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Ribble Gran Fondo Disc review

23 Nov 2017

A high-spec hundred mile machine that delivers a solid ride great value for money

Cyclist Rating: 

Ribble’s Gran Fondo has been revamped for 2017, with different tube profiles and geometry for a more relaxed, less tiring ride.

The British mail-order firm has gone all in to replicate an Italian look that matches the bike’s name, even going as far as to paint an Italian flag on the top tube.

Buy the Ribble Gran Fondo Disk from Ribble now

But even if it has come from a warehouse in Lancashire rather than Veneto, all the ingredients are there for a comfortable ride at speed.


In an effort to make the latest Gran Fondo more comfortable, less tiring and easier to handle, Ribble has stretched everything out a little.

The head tube is a touch taller than before, and the wheelbase has been extended to a measured 991mm on our size M model, too, for added stability.

The down tube is now a distinctive triangular-profile section which certainly assists with stiffness where it counts – as do the 408mm box-section chainstays.

S-shaped seatstays have the job of deflecting road vibrations before they reach your backside.

Cables are run internally through the frame, which is also compatible with electronic groupsets (an option available on Ribble’s online bike builder).

Ribble claims that the frame has clearance for 25c tyres, but we reckon there’s room for 28s should you want to go fatter.

A measured head angle of 70.7° makes this bike decidedly on the relaxed end of the scale at the front end.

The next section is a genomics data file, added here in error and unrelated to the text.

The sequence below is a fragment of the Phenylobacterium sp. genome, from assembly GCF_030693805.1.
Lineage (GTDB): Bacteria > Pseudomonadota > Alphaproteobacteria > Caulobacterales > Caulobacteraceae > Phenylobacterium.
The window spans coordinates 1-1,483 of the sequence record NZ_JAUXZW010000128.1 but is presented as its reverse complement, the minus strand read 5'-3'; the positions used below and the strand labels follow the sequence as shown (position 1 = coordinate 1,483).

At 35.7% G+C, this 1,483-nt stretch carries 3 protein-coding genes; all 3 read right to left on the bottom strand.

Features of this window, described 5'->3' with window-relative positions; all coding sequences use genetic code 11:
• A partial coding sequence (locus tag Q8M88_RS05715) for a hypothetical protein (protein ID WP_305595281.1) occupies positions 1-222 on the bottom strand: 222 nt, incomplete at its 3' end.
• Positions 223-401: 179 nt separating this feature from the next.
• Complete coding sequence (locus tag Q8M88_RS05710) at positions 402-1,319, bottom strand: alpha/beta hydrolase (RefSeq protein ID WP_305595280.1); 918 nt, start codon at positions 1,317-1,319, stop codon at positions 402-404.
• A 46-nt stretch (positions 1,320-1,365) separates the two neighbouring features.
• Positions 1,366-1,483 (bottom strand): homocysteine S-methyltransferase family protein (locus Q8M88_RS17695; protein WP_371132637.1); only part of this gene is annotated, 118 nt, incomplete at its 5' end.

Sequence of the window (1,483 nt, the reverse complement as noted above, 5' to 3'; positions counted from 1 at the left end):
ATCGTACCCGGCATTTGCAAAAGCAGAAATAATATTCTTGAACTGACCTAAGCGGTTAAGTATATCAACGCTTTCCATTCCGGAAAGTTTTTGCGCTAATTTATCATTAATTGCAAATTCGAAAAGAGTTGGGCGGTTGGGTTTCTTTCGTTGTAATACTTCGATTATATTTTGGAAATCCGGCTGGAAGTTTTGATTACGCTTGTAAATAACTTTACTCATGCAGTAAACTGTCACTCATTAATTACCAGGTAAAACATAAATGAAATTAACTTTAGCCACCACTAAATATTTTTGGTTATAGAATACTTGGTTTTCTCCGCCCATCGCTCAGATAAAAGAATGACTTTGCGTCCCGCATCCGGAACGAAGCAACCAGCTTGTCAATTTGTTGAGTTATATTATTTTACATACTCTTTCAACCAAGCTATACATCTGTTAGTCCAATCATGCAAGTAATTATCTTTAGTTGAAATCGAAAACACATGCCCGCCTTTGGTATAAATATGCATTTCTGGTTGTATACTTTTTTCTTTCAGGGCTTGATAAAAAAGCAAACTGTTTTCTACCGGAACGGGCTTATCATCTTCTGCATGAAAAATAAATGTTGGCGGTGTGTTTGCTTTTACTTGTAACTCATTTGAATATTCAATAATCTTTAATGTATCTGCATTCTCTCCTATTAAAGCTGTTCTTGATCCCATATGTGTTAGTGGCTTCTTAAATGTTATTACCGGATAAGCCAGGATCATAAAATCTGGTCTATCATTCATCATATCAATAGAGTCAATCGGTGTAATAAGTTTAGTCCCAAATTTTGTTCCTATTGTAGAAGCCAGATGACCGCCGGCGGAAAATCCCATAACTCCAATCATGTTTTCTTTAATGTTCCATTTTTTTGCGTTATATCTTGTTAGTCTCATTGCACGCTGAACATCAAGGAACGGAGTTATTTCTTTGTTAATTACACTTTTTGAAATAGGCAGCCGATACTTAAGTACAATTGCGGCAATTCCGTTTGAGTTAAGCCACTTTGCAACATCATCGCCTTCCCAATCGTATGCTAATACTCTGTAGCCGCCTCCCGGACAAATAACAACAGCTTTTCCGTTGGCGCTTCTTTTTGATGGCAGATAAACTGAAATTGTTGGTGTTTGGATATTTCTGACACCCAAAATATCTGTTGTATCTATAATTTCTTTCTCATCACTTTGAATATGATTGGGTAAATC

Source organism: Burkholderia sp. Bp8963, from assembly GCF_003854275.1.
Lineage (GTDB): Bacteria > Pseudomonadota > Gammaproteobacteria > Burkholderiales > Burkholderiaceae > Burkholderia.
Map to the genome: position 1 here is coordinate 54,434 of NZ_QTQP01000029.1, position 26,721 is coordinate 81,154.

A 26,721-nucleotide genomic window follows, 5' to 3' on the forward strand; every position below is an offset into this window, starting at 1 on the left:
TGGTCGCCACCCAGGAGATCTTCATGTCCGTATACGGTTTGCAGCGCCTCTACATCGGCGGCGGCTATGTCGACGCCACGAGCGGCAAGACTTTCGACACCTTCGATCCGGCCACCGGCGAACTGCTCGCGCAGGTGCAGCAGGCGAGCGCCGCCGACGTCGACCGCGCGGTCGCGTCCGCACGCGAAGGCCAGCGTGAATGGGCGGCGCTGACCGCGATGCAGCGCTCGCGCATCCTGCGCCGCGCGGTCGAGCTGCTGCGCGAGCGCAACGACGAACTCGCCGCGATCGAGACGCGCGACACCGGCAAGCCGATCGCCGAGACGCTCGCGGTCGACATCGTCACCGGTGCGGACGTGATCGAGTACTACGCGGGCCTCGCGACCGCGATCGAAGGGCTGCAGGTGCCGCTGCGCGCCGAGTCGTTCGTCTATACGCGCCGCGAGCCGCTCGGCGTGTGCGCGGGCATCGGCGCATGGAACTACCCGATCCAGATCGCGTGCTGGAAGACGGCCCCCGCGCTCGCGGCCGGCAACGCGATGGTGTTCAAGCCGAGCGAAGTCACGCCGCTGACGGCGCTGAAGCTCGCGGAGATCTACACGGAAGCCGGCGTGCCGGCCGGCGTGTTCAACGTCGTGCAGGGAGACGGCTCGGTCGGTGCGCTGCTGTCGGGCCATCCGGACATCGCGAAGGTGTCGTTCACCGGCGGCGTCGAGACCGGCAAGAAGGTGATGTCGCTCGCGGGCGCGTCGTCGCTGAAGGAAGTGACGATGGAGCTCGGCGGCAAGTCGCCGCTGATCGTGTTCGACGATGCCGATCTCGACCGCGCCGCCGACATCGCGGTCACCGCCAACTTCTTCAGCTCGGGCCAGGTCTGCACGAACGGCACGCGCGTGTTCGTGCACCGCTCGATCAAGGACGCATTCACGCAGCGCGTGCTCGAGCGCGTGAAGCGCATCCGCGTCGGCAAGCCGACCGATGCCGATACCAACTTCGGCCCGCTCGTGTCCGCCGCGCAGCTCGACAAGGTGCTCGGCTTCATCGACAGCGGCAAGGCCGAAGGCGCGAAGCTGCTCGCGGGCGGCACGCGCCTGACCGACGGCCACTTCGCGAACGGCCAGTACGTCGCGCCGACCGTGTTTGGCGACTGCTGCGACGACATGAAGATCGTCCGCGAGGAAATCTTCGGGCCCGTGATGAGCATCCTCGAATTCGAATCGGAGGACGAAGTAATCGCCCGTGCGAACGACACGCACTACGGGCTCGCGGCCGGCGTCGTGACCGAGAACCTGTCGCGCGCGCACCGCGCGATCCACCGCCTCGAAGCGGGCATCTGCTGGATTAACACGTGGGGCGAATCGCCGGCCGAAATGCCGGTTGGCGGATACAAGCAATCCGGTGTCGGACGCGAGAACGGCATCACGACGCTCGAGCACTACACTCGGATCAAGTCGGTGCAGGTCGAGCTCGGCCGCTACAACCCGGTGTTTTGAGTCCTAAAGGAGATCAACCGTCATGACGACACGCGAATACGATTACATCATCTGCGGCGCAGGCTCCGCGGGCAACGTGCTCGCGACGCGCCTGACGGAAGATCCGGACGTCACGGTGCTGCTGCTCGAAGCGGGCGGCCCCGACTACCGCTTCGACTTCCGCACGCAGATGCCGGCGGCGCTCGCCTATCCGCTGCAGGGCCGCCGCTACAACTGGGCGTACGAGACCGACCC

It’s paired with a seat angle of 73.4°, which promotes a slightly forward-canted riding position which puts you in control while retaining comfort.


Shimano’s 6800 Ultegra groupset is used across the build of our test bike (but, as with most of it, you can specify differently when ordering the bike).

A 50/34 chainset is attached to the Ultegra 11-32 cassette by an 11-speed Ultegra chain, plus the front and rear mechs are 6800, too.

Ultegra-equivalent RS685 shifters are found at the cockpit. As you’d expect, the mechanical parts of this bike gel brilliantly.

Finishing kit

The Italian theme is continued into the finishing kit, and includes Deda handlebars and stem, with the compact drop bars measuring 420mm in width and the alloy stem at 110mm.

For the frame size, these are bang on the money, fit-wise. A Selle Italia saddle is fixed to the top of Ribble’s own-brand 27.2mm ‘superleggera’ carbon seatpost.


Mavic’s Aksium Disc wheels are the French firm’s bottom-end disc-specific hoops, which doesn’t mean to say they’re underperformers, just that you need to be reasonable about your expectations given their entry-level billing. 

Again, you can specify higher-spec Cosmic Pro Carbon wheels, but even if you downgrade the groupset to 105 level, the price still rises to just north of £2,000.

We’ve ridden very few tyres that can top Continental’s Gatorskins for durability, grip and otherworldly puncture resistance.

No, they’re not the quickest tyres on the market, but if you want to get round a sportive without stopping to fix a puncture, you couldn’t do much better than these 25c options.

First impression

Tip-toeing out of the house for an early morning start, one of the world’s loudest freewheels wakes the neighbour’s dogs as we coast away to start our ride. On the plus side, this will certainly let fellow ride companions know when you're behind them.

What we’re initially struck by is the deep, lustrous paint on this frameset, and the fact it comes in at this price with a full Shimano Ultegra groupset, albeit not the most recent version.

On the road

The comparatively conservative steering geometry of the Gran Fondo makes for a bike that is very happy to zip along country lanes with exceptional stability.